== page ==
Reflections

Friday of 6th Week of Easter, May 22, 2020

THE TEST OF SUFFERING AND RENEWAL
Introduction
Jesus was going to pass through his passion and death on the way to the joy of his resurrection. In him, a new risen and glorious life would be born from his sufferings. The disciples would have to pass through the pains of separation from Jesus, and so there came the uncertainty of their faith as it would be violently tested, to give birth to a renewed faith and a new presence of the Lord. Similarly, the Church has to constantly pass through the childbirth of renewal, to return again and again to Christ and to the heart of his Gospel, so as to be more authentically Christ to the world today. Pain is a childbirth, delivery – literally, a liberation – opening the way to new life and joy.

1 Reading: ACTS 18:9-18
One night while Paul was in Corinth, the Lord said to him in a vision, “Do not be afraid. Go on speaking, and do not be silent, for I am with you. No one will attack and harm you, for I have many people in this city.” He settled there for a year and a half and taught the word of God among them. But when Gallio was proconsul of Achaia, the Jews rose up together against Paul and brought him to the tribunal, saying, “This man is inducing people to worship God contrary to the law.” When Paul was about to reply, Gallio spoke to the Jews, “If it were a matter of some crime or malicious fraud, I should with reason hear the complaint of you Jews; but since it is a question of arguments over doctrine and titles and your own law, see to it yourselves. I do not wish to be a judge of such matters.” And he drove them away from the tribunal. They all seized Sosthenes, the synagogue official, and beat him in full view of the tribunal. But none of this was of concern to Gallio. Paul remained for quite some time, and after saying farewell to the brothers he sailed for Syria, together with Priscilla and Aquila. At Cenchreae he had shaved his head because he had taken a vow.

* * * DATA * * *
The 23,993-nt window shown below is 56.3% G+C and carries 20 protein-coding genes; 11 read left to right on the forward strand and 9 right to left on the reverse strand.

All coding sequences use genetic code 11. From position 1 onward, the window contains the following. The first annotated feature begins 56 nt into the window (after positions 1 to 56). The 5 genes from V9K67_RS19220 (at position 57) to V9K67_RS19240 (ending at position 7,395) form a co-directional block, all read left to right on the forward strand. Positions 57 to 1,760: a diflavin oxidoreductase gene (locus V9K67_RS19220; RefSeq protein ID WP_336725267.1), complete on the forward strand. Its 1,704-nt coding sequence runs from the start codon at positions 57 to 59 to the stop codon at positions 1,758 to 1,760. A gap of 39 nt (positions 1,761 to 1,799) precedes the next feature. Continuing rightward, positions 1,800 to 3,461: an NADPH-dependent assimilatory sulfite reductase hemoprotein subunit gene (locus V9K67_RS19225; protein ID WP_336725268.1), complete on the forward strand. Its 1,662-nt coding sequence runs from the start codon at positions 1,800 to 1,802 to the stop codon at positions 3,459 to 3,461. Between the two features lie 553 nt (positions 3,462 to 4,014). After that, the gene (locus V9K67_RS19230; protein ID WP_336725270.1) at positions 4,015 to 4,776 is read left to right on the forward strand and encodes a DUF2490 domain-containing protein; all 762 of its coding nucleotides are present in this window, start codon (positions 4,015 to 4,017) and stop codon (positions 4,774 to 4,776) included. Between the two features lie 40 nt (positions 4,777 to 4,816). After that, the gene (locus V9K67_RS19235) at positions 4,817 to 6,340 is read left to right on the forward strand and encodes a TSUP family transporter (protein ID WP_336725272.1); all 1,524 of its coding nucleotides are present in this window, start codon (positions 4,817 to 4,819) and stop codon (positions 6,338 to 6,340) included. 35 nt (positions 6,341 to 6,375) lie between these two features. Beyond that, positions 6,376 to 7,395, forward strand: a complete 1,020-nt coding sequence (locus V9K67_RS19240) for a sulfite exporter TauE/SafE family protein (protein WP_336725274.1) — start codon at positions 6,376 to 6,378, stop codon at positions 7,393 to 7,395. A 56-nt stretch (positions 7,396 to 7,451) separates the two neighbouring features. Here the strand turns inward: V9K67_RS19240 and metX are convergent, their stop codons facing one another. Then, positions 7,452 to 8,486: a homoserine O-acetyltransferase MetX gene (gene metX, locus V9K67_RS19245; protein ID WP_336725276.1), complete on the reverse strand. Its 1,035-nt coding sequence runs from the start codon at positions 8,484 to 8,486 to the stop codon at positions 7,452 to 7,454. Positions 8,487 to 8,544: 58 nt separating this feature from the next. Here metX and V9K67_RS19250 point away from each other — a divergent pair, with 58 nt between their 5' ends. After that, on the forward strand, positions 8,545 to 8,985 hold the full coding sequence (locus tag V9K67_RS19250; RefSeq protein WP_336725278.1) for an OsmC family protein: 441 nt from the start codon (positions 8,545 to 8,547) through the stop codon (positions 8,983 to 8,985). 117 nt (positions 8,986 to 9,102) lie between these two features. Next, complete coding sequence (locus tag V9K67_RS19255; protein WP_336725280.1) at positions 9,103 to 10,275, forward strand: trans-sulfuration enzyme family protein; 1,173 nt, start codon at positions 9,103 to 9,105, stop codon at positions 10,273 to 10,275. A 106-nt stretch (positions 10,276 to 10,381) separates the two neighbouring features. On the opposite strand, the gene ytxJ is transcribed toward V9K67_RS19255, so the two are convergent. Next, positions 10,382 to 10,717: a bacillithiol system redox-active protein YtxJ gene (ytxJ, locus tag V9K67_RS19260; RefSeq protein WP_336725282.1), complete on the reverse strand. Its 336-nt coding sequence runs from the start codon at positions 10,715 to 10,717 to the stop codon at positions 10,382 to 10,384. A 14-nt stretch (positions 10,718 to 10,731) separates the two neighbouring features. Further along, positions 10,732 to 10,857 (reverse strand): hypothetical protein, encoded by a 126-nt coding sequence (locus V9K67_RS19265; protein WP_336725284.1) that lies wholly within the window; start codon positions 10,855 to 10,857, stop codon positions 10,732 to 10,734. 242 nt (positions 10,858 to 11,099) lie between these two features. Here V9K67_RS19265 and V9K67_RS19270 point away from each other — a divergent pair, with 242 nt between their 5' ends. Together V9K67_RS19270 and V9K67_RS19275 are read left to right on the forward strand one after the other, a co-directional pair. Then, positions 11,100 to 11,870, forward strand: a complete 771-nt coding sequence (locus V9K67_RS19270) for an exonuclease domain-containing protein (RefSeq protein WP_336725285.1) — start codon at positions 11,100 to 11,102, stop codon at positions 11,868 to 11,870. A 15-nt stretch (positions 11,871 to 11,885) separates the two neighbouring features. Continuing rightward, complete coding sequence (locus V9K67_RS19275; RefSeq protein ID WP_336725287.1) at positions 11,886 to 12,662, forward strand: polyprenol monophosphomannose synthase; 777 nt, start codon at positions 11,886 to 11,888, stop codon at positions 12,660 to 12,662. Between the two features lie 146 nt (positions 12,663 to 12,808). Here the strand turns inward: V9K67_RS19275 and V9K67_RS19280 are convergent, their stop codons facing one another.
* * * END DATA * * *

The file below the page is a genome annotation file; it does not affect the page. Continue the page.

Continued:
Responsorial Psalm 47:2-3, 4-5, 6-7
R. (8a) God is king of all the earth. or: R. Alleluia.

All you peoples, clap your hands,
shout to God with cries of gladness,
For the LORD, the Most High, the awesome,
is the great king over all the earth. R.

He brings people under us;
nations under our feet.
He chooses for us our inheritance,
the glory of Jacob, whom he loves. R.

God mounts his throne amid shouts of joy;
the LORD, amid trumpet blasts.
Sing praise to God, sing praise;
sing praise to our king, sing praise. R.

Alleluia LK 24:46, 26
R. Alleluia, alleluia.
Christ had to suffer and to rise from the dead,
and so enter into his glory.
R. Alleluia, alleluia.

Gospel John 16:20-23
Jesus said to his disciples: “Amen, amen, I say to you, you will weep and mourn, while the world rejoices; you will grieve, but your grief will become joy. When a woman is in labour, she is in anguish because her hour has arrived; but when she has given birth to a child, she no longer remembers the pain because of her joy that a child has been born into the world. So you also are now in anguish. But I will see you again, and your hearts will rejoice, and no one will take your joy away from you. On that day you will not question me about anything. Amen, amen, I say to you, whatever you ask the Father in my name he will give you.”

Commentary
The church in Corinth was one in which Paul took no small amount of pride, and this, even when taking into consideration the problems present there, is amply seen in the two letters he wrote to this community. In today’s reading, Paul is again beset by his Jewish listeners who bring him before the civil authority, Gallio, who refuses to hear the case being brought against the apostle, seeing it as a purely religious matter.
What is impressive is the equilibrium that Paul maintains in the face of repeated opposition. It is the calm of a man of faith who knows well where the truth lies.
In his Last Supper discourse, Jesus today tells the disciples that their future too will be marked by grief and mourning. But it will not last. Their ultimate joy is compared to that of a woman whose pain in giving birth is converted into happiness at the birth of the child. Certainly the time of Jesus’ suffering and death was a period of disappointment and grief. But his emergence from the tomb marks the dawn of a new era, an era of grace and the Holy Spirit, in which “no one will take your joy from you.” This is the era in which we now live.
The longer we live, the more aware we are that pain and suffering are a prominent part of many people’s lives. We marvel at the fact that just when things seem to be on an even keel, sadness strikes in some unforeseen way. It is at moments like that that we must be convinced that our Spirit life enables us to cope. In faith we shall persevere and our joy will not be taken from us. As the psalmist says today:
“Sing praises to God, sing praise;
sing praises to our king, sing praises.”

Blessing
We have the assurance of Jesus that if we ask anything from the Father in his name, he will give it. If we have enough faith, we would never doubt or worry. May God bless you, the Father, and the Son, and the Holy Spirit. Amen!

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